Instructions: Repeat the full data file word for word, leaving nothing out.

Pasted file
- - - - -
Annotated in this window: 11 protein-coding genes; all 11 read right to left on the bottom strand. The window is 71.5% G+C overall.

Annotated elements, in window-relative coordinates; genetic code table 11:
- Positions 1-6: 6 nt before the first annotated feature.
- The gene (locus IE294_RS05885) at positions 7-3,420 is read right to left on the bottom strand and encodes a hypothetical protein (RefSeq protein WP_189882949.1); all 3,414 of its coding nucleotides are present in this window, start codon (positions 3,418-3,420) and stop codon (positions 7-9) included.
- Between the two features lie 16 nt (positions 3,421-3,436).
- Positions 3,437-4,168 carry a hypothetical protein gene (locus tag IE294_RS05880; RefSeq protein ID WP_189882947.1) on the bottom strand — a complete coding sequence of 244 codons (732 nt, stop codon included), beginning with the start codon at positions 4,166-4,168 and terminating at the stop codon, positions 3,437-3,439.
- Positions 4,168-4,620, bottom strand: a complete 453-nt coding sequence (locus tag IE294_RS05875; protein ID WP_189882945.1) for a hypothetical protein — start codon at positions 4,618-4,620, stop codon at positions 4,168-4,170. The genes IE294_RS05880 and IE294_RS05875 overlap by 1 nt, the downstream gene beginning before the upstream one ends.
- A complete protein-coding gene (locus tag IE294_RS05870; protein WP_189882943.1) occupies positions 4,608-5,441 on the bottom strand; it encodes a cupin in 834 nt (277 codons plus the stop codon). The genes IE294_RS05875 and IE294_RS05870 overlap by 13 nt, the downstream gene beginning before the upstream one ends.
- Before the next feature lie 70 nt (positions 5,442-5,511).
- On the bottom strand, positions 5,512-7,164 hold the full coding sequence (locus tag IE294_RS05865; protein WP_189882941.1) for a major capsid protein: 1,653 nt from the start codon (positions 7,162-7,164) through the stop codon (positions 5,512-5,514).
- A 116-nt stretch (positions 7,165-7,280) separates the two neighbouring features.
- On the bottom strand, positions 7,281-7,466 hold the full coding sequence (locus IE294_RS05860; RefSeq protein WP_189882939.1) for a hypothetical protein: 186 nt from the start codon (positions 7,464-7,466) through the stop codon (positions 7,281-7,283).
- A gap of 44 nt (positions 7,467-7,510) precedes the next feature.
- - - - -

Annotated in this window: 11 protein-coding genes; all 11 read right to left on the bottom strand. The window is 71.5% G+C overall.

Annotated elements, in window-relative coordinates; genetic code table 11:
- Positions 1-6: 6 nt before the first annotated feature.
- The gene (locus IE294_RS05885) at positions 7-3,420 is read right to left on the bottom strand and encodes a hypothetical protein (RefSeq protein WP_189882949.1); all 3,414 of its coding nucleotides are present in this window, start codon (positions 3,418-3,420) and stop codon (positions 7-9) included.
- Between the two features lie 16 nt (positions 3,421-3,436).
- Positions 3,437-4,168 carry a hypothetical protein gene (locus tag IE294_RS05880; RefSeq protein ID WP_189882947.1) on the bottom strand — a complete coding sequence of 244 codons (732 nt, stop codon included), beginning with the start codon at positions 4,166-4,168 and terminating at the stop codon, positions 3,437-3,439.
- Positions 4,168-4,620, bottom strand: a complete 453-nt coding sequence (locus tag IE294_RS05875; protein ID WP_189882945.1) for a hypothetical protein — start codon at positions 4,618-4,620, stop codon at positions 4,168-4,170. The genes IE294_RS05880 and IE294_RS05875 overlap by 1 nt, the downstream gene beginning before the upstream one ends.
- A complete protein-coding gene (locus tag IE294_RS05870; protein WP_189882943.1) occupies positions 4,608-5,441 on the bottom strand; it encodes a cupin in 834 nt (277 codons plus the stop codon). The genes IE294_RS05875 and IE294_RS05870 overlap by 13 nt, the downstream gene beginning before the upstream one ends.
- Before the next feature lie 70 nt (positions 5,442-5,511).
- On the bottom strand, positions 5,512-7,164 hold the full coding sequence (locus tag IE294_RS05865; protein WP_189882941.1) for a major capsid protein: 1,653 nt from the start codon (positions 7,162-7,164) through the stop codon (positions 5,512-5,514).
- A 116-nt stretch (positions 7,165-7,280) separates the two neighbouring features.
- On the bottom strand, positions 7,281-7,466 hold the full coding sequence (locus IE294_RS05860; RefSeq protein WP_189882939.1) for a hypothetical protein: 186 nt from the start codon (positions 7,464-7,466) through the stop codon (positions 7,281-7,283).
- A gap of 44 nt (positions 7,467-7,510) precedes the next feature.